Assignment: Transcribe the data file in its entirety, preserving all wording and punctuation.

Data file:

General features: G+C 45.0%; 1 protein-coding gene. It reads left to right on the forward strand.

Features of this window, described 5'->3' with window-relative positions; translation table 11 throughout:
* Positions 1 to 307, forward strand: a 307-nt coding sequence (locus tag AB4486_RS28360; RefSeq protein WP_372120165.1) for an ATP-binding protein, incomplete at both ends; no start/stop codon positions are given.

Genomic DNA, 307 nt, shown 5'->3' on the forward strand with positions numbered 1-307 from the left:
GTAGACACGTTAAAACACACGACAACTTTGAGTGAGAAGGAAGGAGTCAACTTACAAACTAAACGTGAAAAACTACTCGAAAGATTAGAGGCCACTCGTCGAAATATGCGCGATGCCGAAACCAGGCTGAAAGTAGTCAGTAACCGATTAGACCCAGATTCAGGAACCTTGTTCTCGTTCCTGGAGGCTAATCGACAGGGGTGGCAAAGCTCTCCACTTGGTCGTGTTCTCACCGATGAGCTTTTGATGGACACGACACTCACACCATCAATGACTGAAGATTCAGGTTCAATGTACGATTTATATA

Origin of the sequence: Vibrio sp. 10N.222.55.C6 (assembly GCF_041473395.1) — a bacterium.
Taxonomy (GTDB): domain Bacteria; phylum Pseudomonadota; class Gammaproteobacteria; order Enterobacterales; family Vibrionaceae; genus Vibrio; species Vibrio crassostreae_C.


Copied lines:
General features: G+C 45.0%; 1 protein-coding gene. It reads left to right on the forward strand.

Features of this window, described 5'->3' with window-relative positions; translation table 11 throughout:
* Positions 1 to 307, forward strand: a 307-nt coding sequence (locus tag AB4486_RS28360; RefSeq protein WP_372120165.1) for an ATP-binding protein, incomplete at both ends; no start/stop codon positions are given.

Genomic DNA, 307 nt, shown 5'->3' on the forward strand with positions numbered 1-307 from the left:
GTAGACACGTTAAAACACACGACAACTTTGAGTGAGAAGGAAGGAGTCAACTTACAAACTAAACGTGAAAAACTACTCGAAAGATTAGAGGCCACTCGTCGAAATATGCGCGATGCCGAAACCAGGCTGAAAGTAGTCAGTAACCGATTAGACCCAGATTCAGGAACCTTGTTCTCGTTCCTGGAGGCTAATCGACAGGGGTGGCAAAGCTCTCCACTTGGTCGTGTTCTCACCGATGAGCTTTTGATGGACACGACACTCACACCATCAATGACTGAAGATTCAGGTTCAATGTACGATTTATATA

Origin of the sequence: Vibrio sp. 10N.222.55.C6 (assembly GCF_041473395.1) — a bacterium.
Taxonomy (GTDB): domain Bacteria; phylum Pseudomonadota; class Gammaproteobacteria; order Enterobacterales; family Vibrionaceae; genus Vibrio; species Vibrio crassostreae_C.